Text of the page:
President Trump has offered support for the students, tweeting that the students were “treated unfairly with early judgements proving out to be false—smeared by media.” In a separate tweet, the president lambasted the fake news media for disseminating the highly distorted and dishonest narrative that initially emerged.
“Nick Sandmann and the students of Covington have become symbols of fake news and how evil it can be,” Trump tweeted. “They have captivated the attention of the world, and I know they will use it for the good—maybe even to bring people together.”
John Friend is a freelance author based in California.
Fake News Blows Up in Media’s Face: 16-year-old schools media, activists after being smeared by hatemongers
The following statement was written by Nick Sandmann, the Covington Catholic High School junior who was attacked and smeared in the mainstream media and on the Internet on Jan. 20 when far-left activists, celebrities, and national media outlets parroted totally false information concerning a protest Sandmann and his fellow classmates found themselves in near the Lincoln Memorial in Washington, D.C.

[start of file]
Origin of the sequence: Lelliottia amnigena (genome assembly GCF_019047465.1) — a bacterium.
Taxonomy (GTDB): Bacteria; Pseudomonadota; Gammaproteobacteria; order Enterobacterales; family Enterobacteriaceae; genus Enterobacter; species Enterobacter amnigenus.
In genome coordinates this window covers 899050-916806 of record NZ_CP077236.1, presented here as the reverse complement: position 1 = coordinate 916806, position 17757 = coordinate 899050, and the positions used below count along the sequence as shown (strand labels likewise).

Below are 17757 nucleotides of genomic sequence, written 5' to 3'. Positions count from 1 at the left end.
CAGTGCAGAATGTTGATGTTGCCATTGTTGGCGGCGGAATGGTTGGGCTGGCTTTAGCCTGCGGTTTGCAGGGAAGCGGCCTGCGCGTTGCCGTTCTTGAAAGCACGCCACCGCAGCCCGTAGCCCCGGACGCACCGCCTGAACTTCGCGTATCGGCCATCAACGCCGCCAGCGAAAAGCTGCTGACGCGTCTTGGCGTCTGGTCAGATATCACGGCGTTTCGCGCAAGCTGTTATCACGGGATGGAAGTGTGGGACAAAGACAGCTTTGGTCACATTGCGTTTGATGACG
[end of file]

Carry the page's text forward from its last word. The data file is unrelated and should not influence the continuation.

I am providing this factual account of what happened on Friday afternoon at the Lincoln Memorial to correct misinformation and outright lies being spread about my family and me. I am the student in the video who was confronted by the Native American protestor. I arrived at the Lincoln Memorial at 4:30 p.m. I was told to be there by 5:30 p.m., when our buses were due to leave Washington for the trip back to Kentucky. We had been attending the March for Life rally, and then had split up into small groups to do sightseeing.
When we arrived, we noticed four African American protestors who were also on the steps of the Lincoln Memorial. I am not sure what they were protesting, and I did not interact with them. I did hear them direct derogatory insults at our school group.
The protestors said hateful things. They called us “racists,” “bigots,” “white crackers,” “faggots,” and “incest kids.” They also taunted an African American student from my school by telling him that we would “harvest his organs.” I have no idea what that insult means, but it was startling to hear.
Because we were being loudly attacked and taunted in public, a student in our group asked one of our teacher chaperones for permission to begin our school spirit chants to counter the hateful things that were being shouted at our group. The chants are commonly used at sporting events. They are all positive in nature and sound like what you would hear at any high school. Our chaperone gave us permission to use our school chants. We would not have done that without obtaining permission from the adults in charge of our group.